Cities & Bodies: Classical & Fascist Imaginaries in the Machine Age

By:
Prof. Michael Anton Budd
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An exploration of grand urban planning (particularly in ancient Imperial and modern fascist or totalitarian contexts) as a means of testing how ideological/political as opposed to more pragmatic approaches to built space either address or negate the concerns of real bodies. My hypothesis is that urges for grand spaces in urban design both classical, baroque & modernist in nature have had particular historical bodily and technological underpinnings and consequences that have seldom been considered together.


Keywords: History of Body, Urban Planning, Architecture, Fascism, Classicism, Modernist
Stream: Aesthetics, Design, History, Historiography, Sexuality, Gender, Families, Other or Stream Unspecified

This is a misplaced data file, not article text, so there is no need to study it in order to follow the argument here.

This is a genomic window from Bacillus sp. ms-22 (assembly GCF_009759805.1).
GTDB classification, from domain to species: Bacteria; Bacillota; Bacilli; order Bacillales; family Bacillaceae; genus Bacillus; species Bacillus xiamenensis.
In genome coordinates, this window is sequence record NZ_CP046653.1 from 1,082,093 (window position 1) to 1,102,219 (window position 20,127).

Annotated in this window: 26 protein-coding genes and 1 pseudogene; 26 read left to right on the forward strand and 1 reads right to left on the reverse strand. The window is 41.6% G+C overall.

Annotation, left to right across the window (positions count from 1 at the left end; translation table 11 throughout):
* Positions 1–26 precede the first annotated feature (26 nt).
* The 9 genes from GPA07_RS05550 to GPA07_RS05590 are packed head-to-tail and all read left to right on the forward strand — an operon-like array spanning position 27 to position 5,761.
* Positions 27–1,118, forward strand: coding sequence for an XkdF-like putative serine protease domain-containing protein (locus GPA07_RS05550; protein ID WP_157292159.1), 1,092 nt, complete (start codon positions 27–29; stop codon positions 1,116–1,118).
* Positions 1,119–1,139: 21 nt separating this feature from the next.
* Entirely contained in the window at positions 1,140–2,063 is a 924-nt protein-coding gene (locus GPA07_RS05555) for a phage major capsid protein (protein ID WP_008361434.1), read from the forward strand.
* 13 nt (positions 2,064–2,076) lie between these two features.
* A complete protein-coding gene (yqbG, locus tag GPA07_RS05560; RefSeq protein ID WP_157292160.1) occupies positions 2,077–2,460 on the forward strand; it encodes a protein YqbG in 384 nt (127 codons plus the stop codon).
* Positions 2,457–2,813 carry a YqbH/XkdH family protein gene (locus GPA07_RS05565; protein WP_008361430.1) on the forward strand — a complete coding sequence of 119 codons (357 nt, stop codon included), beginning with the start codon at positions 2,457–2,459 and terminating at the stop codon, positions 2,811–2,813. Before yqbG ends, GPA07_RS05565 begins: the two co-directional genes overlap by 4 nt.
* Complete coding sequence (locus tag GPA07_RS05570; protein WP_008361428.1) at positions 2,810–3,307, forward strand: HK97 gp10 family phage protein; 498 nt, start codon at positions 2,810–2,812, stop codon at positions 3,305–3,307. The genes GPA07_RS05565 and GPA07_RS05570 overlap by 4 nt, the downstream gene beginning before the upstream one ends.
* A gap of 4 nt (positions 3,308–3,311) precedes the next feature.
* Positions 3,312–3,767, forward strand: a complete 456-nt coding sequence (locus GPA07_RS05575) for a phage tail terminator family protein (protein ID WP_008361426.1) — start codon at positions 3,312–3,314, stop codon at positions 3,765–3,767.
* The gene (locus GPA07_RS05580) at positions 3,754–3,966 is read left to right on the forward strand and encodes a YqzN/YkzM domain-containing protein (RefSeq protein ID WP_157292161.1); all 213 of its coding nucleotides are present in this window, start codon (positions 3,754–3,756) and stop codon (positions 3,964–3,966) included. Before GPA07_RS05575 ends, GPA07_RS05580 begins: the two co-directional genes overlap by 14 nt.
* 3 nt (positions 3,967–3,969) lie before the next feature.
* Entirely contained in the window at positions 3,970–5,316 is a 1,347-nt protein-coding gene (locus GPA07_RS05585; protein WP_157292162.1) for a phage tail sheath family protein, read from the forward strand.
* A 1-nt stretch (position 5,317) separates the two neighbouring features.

Presentation Type: Virtual Presentation in English
Paper: Cities & Bodies


Prof. Michael Anton Budd

Associate Professor, Program Director, Humanities/Liberal Studies
Graduate Studies, Salve Regina University

Newport, Rhode Island, USA

Michael Budd (BS, University of Oregon, MA and PhD, Rutgers University); a fellow at the Rutgers Center for the Critical Analysis of Contemporary Culture; Bradford College (1995-2000); national program associate at Facing History and Ourselves Foundation (2000-02); lecturer at Rhode Island School of Design 1990-2005; recently appointed associate professor in the Salve Regina University Humanities and Technology Doctoral Program. His interests include the history of the body, colonial violence and revolution, historical film, Art & the Machine, Urban History, and military history & technology. He is the author of "The Sculpture Machine: Physical Culture and Body Politics in the Age of Empire" (Macmillan UK/ NYU Press 1997). Has written for City Limits, International Journal of Sport History, and Afterimage. Current research focuses on global consumer identity and the national body in relation to technology, memory, violence & authoritarian ideas.

Ref: H06P0529